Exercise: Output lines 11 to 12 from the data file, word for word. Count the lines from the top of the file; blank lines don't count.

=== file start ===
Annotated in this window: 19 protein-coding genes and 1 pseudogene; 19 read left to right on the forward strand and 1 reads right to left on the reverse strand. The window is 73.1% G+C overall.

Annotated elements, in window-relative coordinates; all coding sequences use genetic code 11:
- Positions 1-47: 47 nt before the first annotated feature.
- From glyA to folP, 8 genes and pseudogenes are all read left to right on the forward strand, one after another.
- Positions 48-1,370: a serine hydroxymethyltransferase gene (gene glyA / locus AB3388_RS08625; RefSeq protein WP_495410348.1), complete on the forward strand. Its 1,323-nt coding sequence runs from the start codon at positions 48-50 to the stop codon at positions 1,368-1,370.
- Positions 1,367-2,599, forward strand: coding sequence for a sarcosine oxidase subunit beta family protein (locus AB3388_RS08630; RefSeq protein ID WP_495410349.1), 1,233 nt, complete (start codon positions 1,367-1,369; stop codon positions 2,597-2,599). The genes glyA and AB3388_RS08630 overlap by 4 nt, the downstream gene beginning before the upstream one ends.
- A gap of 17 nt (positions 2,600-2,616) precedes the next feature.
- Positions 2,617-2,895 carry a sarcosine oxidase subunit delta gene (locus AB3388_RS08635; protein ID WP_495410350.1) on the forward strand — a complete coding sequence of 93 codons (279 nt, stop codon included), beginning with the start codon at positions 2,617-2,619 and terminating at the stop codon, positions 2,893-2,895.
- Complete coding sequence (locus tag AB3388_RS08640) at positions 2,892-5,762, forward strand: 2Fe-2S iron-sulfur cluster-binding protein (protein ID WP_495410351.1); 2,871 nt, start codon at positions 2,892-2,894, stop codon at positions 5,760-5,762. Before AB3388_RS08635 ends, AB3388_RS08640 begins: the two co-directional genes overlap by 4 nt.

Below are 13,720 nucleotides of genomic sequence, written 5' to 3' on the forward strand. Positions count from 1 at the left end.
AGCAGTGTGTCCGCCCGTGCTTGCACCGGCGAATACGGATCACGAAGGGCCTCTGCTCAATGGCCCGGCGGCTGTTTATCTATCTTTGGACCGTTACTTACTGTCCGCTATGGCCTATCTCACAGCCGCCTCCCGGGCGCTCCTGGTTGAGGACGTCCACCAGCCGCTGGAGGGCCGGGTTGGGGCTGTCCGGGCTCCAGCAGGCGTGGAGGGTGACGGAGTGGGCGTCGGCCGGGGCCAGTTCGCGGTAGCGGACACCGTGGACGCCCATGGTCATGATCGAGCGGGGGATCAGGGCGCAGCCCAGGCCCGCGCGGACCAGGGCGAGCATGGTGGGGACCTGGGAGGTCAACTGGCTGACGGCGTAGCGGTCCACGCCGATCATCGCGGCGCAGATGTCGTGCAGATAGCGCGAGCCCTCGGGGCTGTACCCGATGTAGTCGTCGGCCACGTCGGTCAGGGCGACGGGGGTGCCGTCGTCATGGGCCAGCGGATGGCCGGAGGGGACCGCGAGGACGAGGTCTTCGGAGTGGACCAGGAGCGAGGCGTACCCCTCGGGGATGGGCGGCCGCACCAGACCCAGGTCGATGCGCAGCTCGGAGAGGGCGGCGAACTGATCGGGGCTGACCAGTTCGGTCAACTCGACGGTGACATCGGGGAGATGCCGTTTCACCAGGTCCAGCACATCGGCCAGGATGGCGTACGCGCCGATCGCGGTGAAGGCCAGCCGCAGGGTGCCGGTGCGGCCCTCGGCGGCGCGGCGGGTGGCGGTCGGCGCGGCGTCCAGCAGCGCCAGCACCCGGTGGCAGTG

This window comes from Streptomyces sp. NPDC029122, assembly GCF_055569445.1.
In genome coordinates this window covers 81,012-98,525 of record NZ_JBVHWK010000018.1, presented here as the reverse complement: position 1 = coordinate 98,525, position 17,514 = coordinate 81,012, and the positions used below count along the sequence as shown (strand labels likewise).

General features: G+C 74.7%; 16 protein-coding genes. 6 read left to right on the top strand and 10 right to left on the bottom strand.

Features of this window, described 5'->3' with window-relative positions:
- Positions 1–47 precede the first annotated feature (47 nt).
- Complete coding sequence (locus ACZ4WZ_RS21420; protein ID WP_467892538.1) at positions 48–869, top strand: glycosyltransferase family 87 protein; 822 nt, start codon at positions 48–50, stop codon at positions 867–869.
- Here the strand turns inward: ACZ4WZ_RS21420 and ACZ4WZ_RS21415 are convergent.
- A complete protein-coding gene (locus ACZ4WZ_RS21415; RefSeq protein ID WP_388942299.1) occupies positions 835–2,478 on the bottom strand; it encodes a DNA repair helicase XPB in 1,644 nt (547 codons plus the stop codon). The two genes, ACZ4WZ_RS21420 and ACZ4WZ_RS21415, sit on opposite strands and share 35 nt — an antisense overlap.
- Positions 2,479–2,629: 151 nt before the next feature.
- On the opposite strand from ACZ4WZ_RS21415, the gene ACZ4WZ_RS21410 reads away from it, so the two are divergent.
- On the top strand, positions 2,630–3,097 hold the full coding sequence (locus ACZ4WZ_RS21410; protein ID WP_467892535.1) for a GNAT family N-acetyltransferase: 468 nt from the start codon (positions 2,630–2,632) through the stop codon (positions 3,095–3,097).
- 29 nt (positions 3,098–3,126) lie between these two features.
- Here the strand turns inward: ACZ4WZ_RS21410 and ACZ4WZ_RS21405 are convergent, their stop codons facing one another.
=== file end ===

AGCAGTGTGTCCGCCCGTGCTTGCACCGGCGAATACGGATCACGAAGGGCCTCTGCTCAATGGCCCGGCGGCTGTTTATCTATCTTTGGACCGTTACTTACTGTCCGCTATGGCCTATCTCACAGCCGCCTCCCGGGCGCTCCTGGTTGAGGACGTCCACCAGCCGCTGGAGGGCCGGGTTGGGGCTGTCCGGGCTCCAGCAGGCGTGGAGGGTGACGGAGTGGGCGTCGGCCGGGGCCAGTTCGCGGTAGCGGACACCGTGGACGCCCATGGTCATGATCGAGCGGGGGATCAGGGCGCAGCCCAGGCCCGCGCGGACCAGGGCGAGCATGGTGGGGACCTGGGAGGTCAACTGGCTGACGGCGTAGCGGTCCACGCCGATCATCGCGGCGCAGATGTCGTGCAGATAGCGCGAGCCCTCGGGGCTGTACCCGATGTAGTCGTCGGCCACGTCGGTCAGGGCGACGGGGGTGCCGTCGTCATGGGCCAGCGGATGGCCGGAGGGGACCGCGAGGACGAGGTCTTCGGAGTGGACCAGGAGCGAGGCGTACCCCTCGGGGATGGGCGGCCGCACCAGACCCAGGTCGATGCGCAGCTCGGAGAGGGCGGCGAACTGATCGGGGCTGACCAGTTCGGTCAACTCGACGGTGACATCGGGGAGATGCCGTTTCACCAGGTCCAGCACATCGGCCAGGATGGCGTACGCGCCGATCGCGGTGAAGGCCAGCCGCAGGGTGCCGGTGCGGCCCTCGGCGGCGCGGCGGGTGGCGGTCGGCGCGGCGTCCAGCAGCGCCAGCACCCGGTGGCAGTG

This window comes from Streptomyces sp. NPDC029122, assembly GCF_055569445.1.